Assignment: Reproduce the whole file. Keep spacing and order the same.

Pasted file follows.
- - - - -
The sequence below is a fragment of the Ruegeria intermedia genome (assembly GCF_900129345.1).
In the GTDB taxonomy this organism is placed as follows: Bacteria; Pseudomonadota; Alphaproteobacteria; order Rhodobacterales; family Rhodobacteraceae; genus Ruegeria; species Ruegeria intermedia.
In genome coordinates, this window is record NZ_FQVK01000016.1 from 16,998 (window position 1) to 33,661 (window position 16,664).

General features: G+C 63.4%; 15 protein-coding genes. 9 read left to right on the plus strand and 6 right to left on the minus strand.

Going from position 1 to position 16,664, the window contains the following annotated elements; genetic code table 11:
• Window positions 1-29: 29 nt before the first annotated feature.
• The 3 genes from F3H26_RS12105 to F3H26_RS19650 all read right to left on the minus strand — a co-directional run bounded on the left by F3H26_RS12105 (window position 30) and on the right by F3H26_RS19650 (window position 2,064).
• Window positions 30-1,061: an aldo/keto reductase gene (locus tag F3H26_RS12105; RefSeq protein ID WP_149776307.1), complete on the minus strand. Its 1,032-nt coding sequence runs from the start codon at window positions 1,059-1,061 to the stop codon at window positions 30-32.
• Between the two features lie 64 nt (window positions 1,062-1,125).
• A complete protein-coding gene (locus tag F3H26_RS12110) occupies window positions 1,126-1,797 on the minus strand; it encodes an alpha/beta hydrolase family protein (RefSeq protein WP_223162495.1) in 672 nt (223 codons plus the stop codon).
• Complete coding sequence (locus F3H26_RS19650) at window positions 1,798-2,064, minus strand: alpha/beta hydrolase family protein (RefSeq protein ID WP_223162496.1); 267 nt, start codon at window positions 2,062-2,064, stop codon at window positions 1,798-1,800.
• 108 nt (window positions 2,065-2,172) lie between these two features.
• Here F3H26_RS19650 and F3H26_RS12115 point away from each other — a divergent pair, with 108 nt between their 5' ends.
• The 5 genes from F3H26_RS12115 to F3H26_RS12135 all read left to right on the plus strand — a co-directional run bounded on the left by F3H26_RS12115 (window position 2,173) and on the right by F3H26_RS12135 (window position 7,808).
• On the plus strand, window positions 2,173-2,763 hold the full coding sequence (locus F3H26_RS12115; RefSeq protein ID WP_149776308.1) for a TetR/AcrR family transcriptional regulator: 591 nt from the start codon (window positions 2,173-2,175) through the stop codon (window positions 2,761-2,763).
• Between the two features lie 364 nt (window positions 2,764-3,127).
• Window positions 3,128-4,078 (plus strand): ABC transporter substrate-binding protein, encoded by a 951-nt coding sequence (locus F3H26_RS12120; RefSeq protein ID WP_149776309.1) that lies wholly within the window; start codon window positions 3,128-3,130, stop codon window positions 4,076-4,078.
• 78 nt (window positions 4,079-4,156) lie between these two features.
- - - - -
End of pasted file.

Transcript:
The sequence below is a fragment of the Ruegeria intermedia genome (assembly GCF_900129345.1).
In the GTDB taxonomy this organism is placed as follows: Bacteria; Pseudomonadota; Alphaproteobacteria; order Rhodobacterales; family Rhodobacteraceae; genus Ruegeria; species Ruegeria intermedia.
In genome coordinates, this window is record NZ_FQVK01000016.1 from 16,998 (window position 1) to 33,661 (window position 16,664).

General features: G+C 63.4%; 15 protein-coding genes. 9 read left to right on the plus strand and 6 right to left on the minus strand.

Going from position 1 to position 16,664, the window contains the following annotated elements; genetic code table 11:
• Window positions 1-29: 29 nt before the first annotated feature.
• The 3 genes from F3H26_RS12105 to F3H26_RS19650 all read right to left on the minus strand — a co-directional run bounded on the left by F3H26_RS12105 (window position 30) and on the right by F3H26_RS19650 (window position 2,064).
• Window positions 30-1,061: an aldo/keto reductase gene (locus tag F3H26_RS12105; RefSeq protein ID WP_149776307.1), complete on the minus strand. Its 1,032-nt coding sequence runs from the start codon at window positions 1,059-1,061 to the stop codon at window positions 30-32.
• Between the two features lie 64 nt (window positions 1,062-1,125).
• A complete protein-coding gene (locus tag F3H26_RS12110) occupies window positions 1,126-1,797 on the minus strand; it encodes an alpha/beta hydrolase family protein (RefSeq protein WP_223162495.1) in 672 nt (223 codons plus the stop codon).
• Complete coding sequence (locus F3H26_RS19650) at window positions 1,798-2,064, minus strand: alpha/beta hydrolase family protein (RefSeq protein ID WP_223162496.1); 267 nt, start codon at window positions 2,062-2,064, stop codon at window positions 1,798-1,800.
• 108 nt (window positions 2,065-2,172) lie between these two features.
• Here F3H26_RS19650 and F3H26_RS12115 point away from each other — a divergent pair, with 108 nt between their 5' ends.
• The 5 genes from F3H26_RS12115 to F3H26_RS12135 all read left to right on the plus strand — a co-directional run bounded on the left by F3H26_RS12115 (window position 2,173) and on the right by F3H26_RS12135 (window position 7,808).
• On the plus strand, window positions 2,173-2,763 hold the full coding sequence (locus F3H26_RS12115; RefSeq protein ID WP_149776308.1) for a TetR/AcrR family transcriptional regulator: 591 nt from the start codon (window positions 2,173-2,175) through the stop codon (window positions 2,761-2,763).
• Between the two features lie 364 nt (window positions 2,764-3,127).
• Window positions 3,128-4,078 (plus strand): ABC transporter substrate-binding protein, encoded by a 951-nt coding sequence (locus F3H26_RS12120; RefSeq protein ID WP_149776309.1) that lies wholly within the window; start codon window positions 3,128-3,130, stop codon window positions 4,076-4,078.
• 78 nt (window positions 4,079-4,156) lie between these two features.